First blog post and first corn chowder!
Dunh dunh dunh! Erica and Alice's very first blog post, featuring mistakes, tips, and in the end two delicious recipes for Sweet Corn and Shrimp Chowder and Stuffed Mussels:
It was actually sunny and nice this weekend, which put both of us in the mood for seafood! Wouldn't it be nice to live out these last bright days with some good, inexpensive seafood: mussels and shrimp? Using small amounts of flavorful seafood is an awesome way to brighten up a dish made with bulkier and less expensive grains, dontcha know! We walked away from the grocery store with probably 10 shrimp, 10 mussels, and 1/2 a pound of smoked salmon, which produced a seafood feast for 5 people.
We also got some corn (featured below).
I recommend this chowder if you have a lot of work to do at home. There is a fair amount of inactive time, as you make a corn broth with the bare cobs. This broth ensures a super corn-y and sweet chowder, but it takes about an hour of simmering. The cook time for the chowder itself takes only about 30 minutes.
However, stuffing and baking these scrumptious mussels takes only up to 20 minutes. I will have to estimate a few exact amounts for the mussel details because the actual recipe we used is in Italian, and I (Erica, here), can hardly understand a thing it says! Trust though-- if it's anything like we cooked, you will fall in love with this tasty and approachable method of cooking mussels :)
Well-- if you're ready-- let's get cookin!
Corn Chowder (Serves 4-5)
- 5 ears sweet corn
- 1-2 bay leaves
- 2 1/2 quarts water
- Salt and freshly ground black pepper
- 1/2 cup heavy cream
- 5 ounces bacon or pancetta (we happened to use pancetta because it was on hand)
- 1/5 lb smoked salmon
- 1/2 small yellow onion
- 1 medium sized russet potato, peeled
- 6-8 ounces shrimp, peeled, deveined, and cut into small, bite-sized pieces
- 2 tablespoons finely chopped green onions or chives
Remove kernels from the corn cobs. Place cobs, bay leaves, and water into a stock pot and simmer over medium-low heat for an hour. Strain through fine strainer, season to taste, and set aside.
...30 minutes after you began the stock... Prepare the Chowder:
Place half of the corn kernels into a saucepan with the cream and cook over medium heat for 8-10 minutes (until you see the cream has reduced by about half). Puree the mixer in a food processor or let cool and in a blender, until smooth. Cut the bacon or cured, salty meat (if desired) a julienne (thin dice). Thinly slice the onion, and peel and dice the potato. Add bacon to a wide and high-ish rimmed pan (your final chowder will wind up in this pan) and cook on medium-low heat for 5 minutes. Add onion, potato, and the remaining corn and cook for 10-15 minutes until potatoes are tender. Finely dice the smoked salmon. To devein the shrimp, make a thin, shallow slice along the top of the peeled shrimp. Using a spoon or finger, remove the vein (digestive system). Add the chopped shrimp and salmon, and cook, stirring continuously for 2-3 minutes. Season to taste with salt and pepper. Place the corn puree back into the sauce pot over medium heat (make sure you have enough room for most of your newly finished corn cob broth!). Add the broth to the puree one cup at a time, until you have reached your desired thickness. Warm, and then add the corn mixture to the shrimp and veg pot. Leave on medium heat until just bubbling. Season to taste with salt and pepper. Finely mince green onion or chives for garnish and allow people to garnish their own bowls!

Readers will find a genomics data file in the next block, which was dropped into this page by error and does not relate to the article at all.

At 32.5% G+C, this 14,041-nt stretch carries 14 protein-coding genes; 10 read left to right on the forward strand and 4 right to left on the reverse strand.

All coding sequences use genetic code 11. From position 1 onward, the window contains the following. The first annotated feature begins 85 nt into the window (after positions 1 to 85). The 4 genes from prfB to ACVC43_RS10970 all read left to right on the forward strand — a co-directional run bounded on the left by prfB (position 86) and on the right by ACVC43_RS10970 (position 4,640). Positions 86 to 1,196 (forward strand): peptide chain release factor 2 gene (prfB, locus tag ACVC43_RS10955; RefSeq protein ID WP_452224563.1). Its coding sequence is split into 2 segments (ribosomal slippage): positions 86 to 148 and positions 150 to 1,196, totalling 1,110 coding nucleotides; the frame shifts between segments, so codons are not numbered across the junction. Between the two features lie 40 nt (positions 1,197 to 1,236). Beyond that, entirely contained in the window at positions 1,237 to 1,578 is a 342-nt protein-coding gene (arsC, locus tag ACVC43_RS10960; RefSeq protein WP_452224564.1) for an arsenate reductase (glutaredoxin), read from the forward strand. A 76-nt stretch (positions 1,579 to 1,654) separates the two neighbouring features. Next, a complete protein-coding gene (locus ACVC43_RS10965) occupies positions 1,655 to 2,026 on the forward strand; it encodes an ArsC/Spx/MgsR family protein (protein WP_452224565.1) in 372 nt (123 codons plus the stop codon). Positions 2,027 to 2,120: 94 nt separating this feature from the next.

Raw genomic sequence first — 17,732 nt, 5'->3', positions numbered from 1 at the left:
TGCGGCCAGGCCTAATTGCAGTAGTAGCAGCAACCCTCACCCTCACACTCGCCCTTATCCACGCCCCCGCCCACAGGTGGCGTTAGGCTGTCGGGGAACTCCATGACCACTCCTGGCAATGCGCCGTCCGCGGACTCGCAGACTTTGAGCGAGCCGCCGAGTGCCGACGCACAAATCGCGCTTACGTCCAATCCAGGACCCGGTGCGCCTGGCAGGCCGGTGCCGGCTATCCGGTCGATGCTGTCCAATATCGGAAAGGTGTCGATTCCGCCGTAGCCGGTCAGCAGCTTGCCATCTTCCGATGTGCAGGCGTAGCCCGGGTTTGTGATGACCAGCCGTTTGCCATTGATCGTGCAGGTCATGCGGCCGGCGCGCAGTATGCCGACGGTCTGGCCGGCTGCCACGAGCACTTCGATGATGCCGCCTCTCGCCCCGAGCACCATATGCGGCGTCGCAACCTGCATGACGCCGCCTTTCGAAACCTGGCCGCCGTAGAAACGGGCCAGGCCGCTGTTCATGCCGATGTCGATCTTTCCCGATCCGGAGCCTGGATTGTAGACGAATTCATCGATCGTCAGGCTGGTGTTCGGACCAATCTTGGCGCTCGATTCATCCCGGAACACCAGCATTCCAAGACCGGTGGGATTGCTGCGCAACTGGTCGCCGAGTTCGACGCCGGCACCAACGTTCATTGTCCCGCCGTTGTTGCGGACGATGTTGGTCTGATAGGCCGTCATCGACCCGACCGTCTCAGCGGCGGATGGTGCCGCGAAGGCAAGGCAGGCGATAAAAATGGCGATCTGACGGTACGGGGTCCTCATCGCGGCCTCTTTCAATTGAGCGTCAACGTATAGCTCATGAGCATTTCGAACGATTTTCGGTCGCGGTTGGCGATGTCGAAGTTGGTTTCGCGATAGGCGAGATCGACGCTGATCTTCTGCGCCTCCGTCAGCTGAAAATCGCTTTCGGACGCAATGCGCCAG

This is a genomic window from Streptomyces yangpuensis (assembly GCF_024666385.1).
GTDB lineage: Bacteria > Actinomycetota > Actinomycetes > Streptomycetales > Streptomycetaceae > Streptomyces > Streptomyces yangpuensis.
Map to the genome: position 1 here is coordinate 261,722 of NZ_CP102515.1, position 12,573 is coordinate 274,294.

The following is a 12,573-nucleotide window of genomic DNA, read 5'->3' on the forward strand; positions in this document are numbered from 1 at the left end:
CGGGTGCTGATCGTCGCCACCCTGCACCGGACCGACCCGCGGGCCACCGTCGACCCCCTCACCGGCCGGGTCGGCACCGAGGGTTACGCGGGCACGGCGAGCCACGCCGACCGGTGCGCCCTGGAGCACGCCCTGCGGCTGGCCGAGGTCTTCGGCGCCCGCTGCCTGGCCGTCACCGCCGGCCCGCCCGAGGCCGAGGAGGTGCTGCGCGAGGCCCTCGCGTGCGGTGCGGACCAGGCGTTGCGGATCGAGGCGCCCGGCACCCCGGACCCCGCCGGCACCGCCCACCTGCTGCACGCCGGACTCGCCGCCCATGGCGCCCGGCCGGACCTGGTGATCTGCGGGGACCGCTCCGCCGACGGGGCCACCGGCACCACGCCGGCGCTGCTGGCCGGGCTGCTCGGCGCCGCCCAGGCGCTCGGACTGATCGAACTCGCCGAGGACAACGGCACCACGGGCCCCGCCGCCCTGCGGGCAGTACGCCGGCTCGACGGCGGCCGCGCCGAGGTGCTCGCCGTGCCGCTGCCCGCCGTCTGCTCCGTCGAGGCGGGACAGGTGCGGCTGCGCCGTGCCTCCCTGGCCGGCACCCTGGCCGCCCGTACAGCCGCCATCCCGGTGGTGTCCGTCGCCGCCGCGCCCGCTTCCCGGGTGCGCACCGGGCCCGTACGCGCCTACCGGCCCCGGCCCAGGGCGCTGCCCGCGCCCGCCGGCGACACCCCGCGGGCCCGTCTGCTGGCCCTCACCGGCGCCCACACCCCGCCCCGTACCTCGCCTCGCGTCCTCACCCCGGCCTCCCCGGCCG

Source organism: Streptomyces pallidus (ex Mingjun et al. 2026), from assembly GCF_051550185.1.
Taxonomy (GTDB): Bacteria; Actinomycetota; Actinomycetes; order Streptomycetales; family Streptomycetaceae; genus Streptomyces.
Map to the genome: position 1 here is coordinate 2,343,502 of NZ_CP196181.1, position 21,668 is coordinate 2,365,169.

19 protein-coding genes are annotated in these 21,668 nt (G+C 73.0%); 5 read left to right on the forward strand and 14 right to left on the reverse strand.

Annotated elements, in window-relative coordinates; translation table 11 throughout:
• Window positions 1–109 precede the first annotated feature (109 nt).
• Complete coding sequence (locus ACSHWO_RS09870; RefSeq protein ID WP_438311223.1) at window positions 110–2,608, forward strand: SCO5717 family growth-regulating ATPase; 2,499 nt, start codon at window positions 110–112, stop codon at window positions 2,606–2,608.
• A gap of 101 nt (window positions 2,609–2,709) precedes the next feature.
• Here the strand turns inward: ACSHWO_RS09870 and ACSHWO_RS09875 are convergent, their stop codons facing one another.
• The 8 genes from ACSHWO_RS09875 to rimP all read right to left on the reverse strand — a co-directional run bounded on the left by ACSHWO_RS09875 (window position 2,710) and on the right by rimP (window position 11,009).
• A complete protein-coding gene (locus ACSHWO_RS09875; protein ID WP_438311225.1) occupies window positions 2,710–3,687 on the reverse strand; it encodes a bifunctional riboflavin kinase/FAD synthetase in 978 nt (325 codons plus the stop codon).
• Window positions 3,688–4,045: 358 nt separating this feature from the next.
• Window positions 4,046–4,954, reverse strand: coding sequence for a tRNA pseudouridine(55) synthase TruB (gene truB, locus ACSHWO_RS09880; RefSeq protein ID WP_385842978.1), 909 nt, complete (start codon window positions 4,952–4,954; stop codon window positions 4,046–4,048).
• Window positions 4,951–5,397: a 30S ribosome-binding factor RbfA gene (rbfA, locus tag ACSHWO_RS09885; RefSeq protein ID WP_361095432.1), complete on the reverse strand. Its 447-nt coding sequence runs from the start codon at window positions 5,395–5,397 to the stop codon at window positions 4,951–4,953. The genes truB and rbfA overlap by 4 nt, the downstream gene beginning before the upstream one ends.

Stuffed Mussels (very Italian)
- Desired number of mussels, in our case, 10 mussels
- Plain bread crumbs (2/3 cup)
- Parsley (1/2 bunch)
- 3 cloves of garlic, peeled
- White wine (1 cup approx)
- Salt and pepper
- Olive oil (1/4 cup approx)
A very important first step with mussels is to first make sure they are still alive! If they are dead, they could get you quite sick. If they are fully closed, they are alive. Any open mussels, place on a flat surface and tap with your finger. If they close, they are still alive. Any that don't close, toss em! Next rinse the mussels and debeard (if you see a string-looking thing sticking out the side of the mussel, pull it out). Throw a crushed, whole clove of garlic, a few sprigs of parsley, and the wine into a sauce pot over medium-high heat. As the wine just begins to warm, add the mussels. Let the wine simmer until all of the mussels have opened. Turn off heat. Next, mince the rest of the garlic and parsley and mix with the breadcrumbs and oil in a small bowl. Season with salt and pepper. Strain about 1/2 of the cooking liquid into the bowl of breadcrumbs and stir. Add more liquid until breadcrumb mixture is the consistency of wet sand. Drain mussels and separate each mussel into two halves (one side with meat and other without). Grab a spoon and get stuffin! Stuff the mussels as much as you'd like. Definitely stuff the empty halves, as the breadcrumb mixture is deelish. Place finished mussels on a half-sized (or larger, depending amount) sheet tray. As you're stuffing, remember last minute to turn on the oven on to broil (500-550)!! Once all are stuffed to your liking, sprinkle the tops lightly with course salt. Place in oven for 5-15 minutes... until the tops of the mussel stuffing are golden brown all around. Eat... immediately! These lil guys are easy to snarf down, and they're even full of mussel flavor (because of the cooking liquid used in the stuffing).
Well that's it for now, folks. We are excited to utilize this blog as a fun platform for accessible recipes we try and pertinent stories and opinions we'd like to share with you. Stay tuned for an engaged rambling on the intersection of food and culture (also featuring a recipe or two!!!). Bye for now!